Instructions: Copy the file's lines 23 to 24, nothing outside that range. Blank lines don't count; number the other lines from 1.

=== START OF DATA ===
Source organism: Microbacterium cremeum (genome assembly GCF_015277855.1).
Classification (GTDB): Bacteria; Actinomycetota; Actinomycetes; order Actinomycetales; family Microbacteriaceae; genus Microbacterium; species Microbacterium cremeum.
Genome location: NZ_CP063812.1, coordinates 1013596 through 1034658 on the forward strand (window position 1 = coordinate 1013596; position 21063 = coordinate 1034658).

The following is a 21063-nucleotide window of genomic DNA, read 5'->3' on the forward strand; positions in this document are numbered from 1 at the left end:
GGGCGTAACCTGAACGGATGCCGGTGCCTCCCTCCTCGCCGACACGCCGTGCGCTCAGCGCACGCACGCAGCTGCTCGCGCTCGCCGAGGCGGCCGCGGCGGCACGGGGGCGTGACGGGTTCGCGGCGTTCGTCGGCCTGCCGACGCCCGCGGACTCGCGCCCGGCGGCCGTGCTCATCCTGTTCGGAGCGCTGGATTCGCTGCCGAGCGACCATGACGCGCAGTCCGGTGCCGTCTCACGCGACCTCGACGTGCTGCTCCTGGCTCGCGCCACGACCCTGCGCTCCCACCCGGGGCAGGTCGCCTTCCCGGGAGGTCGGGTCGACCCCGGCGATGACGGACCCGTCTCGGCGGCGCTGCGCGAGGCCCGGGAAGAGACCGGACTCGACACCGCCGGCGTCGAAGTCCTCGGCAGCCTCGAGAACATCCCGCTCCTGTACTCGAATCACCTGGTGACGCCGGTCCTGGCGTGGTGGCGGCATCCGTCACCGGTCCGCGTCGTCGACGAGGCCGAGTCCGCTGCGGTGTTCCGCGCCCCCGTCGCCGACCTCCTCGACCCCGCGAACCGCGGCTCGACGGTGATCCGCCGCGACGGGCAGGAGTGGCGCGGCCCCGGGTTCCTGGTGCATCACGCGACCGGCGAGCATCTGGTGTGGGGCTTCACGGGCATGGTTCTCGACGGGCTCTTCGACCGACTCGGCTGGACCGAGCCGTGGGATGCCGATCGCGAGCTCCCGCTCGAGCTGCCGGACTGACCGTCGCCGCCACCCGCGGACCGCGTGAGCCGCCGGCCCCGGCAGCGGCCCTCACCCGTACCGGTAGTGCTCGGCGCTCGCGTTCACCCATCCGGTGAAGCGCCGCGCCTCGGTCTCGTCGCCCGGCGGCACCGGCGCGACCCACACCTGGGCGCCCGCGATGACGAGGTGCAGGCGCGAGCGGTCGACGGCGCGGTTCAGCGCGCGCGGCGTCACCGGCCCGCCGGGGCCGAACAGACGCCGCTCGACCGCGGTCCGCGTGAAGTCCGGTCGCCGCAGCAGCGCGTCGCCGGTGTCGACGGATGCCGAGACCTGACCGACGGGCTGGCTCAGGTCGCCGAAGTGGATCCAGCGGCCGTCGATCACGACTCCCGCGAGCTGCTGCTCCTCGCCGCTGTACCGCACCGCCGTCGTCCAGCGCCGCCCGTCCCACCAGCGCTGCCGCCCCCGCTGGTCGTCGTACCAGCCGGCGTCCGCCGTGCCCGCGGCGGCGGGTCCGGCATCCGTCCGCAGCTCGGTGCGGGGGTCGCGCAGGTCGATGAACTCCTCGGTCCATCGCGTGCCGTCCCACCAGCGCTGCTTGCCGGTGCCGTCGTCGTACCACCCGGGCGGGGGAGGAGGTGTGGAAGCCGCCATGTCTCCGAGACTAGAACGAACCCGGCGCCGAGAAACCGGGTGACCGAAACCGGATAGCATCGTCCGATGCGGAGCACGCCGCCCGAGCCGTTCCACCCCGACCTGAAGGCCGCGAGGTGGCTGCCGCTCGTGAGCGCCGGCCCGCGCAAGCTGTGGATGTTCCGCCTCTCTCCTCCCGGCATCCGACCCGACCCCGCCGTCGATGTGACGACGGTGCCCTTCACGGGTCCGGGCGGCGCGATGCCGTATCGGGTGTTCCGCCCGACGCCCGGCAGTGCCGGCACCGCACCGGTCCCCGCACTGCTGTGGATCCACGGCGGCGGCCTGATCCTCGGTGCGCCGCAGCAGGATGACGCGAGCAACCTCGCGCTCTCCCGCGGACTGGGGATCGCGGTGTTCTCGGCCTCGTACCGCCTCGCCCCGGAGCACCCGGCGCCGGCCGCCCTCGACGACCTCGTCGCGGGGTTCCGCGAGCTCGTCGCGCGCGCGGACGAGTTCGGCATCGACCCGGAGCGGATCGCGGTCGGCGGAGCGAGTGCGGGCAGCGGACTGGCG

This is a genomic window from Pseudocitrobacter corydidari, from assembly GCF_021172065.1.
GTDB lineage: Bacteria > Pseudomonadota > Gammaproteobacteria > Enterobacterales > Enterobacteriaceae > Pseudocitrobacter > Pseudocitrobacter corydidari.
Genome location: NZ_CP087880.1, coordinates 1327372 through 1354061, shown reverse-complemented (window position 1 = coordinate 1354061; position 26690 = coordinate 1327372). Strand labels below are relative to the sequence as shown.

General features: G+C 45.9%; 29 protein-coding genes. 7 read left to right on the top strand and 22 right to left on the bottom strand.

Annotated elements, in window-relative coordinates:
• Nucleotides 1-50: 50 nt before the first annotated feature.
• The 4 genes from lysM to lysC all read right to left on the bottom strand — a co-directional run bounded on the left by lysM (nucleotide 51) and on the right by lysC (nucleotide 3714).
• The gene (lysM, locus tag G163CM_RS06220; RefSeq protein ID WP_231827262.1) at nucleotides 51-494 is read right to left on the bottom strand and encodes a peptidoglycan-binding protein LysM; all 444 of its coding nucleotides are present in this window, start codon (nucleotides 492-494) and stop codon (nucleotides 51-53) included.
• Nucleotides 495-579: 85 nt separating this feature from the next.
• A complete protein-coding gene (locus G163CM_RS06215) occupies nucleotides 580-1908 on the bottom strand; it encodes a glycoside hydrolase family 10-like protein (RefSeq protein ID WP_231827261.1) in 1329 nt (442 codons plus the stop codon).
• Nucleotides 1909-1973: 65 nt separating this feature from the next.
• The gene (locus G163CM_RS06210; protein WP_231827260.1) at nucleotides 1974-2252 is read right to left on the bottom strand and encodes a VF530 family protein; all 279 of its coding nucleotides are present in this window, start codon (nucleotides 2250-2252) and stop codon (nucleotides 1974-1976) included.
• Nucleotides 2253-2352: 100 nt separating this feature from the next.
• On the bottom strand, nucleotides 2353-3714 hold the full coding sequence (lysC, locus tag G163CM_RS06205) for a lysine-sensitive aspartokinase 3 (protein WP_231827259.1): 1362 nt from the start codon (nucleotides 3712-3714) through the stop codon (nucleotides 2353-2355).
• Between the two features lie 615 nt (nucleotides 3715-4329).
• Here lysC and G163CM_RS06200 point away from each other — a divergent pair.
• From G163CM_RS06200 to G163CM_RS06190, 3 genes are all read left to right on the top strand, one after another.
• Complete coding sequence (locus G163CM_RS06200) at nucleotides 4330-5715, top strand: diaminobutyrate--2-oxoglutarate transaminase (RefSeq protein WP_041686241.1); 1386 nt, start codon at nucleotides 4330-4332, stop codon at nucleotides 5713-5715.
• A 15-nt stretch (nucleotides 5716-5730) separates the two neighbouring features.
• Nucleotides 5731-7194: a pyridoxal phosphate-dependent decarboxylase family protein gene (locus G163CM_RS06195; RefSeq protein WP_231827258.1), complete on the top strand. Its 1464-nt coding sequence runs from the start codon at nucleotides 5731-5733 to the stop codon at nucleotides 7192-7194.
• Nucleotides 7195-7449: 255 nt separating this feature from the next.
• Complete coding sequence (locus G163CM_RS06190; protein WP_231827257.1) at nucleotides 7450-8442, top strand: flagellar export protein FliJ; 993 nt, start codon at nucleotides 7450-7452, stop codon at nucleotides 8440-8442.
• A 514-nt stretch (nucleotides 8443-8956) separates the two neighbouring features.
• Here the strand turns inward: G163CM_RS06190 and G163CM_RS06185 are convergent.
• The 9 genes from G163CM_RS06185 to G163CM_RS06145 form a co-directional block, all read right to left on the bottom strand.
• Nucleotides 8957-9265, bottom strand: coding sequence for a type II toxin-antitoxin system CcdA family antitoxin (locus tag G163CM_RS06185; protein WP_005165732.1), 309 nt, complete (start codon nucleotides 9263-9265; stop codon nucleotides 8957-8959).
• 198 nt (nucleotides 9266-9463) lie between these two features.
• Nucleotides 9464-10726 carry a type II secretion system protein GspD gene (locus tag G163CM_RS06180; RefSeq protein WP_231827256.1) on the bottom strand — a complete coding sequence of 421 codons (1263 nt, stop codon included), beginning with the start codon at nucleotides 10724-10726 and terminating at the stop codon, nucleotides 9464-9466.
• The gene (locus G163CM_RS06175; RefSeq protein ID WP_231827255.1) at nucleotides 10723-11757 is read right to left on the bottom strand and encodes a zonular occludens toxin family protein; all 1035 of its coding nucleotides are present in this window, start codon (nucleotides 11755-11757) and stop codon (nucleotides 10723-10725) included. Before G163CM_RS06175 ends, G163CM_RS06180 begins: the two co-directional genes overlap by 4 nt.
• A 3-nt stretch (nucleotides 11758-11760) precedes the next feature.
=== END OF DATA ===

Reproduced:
• Complete coding sequence (locus G163CM_RS06200) at nucleotides 4330-5715, top strand: diaminobutyrate--2-oxoglutarate transaminase (RefSeq protein WP_041686241.1); 1386 nt, start codon at nucleotides 4330-4332, stop codon at nucleotides 5713-5715.
• A 15-nt stretch (nucleotides 5716-5730) separates the two neighbouring features.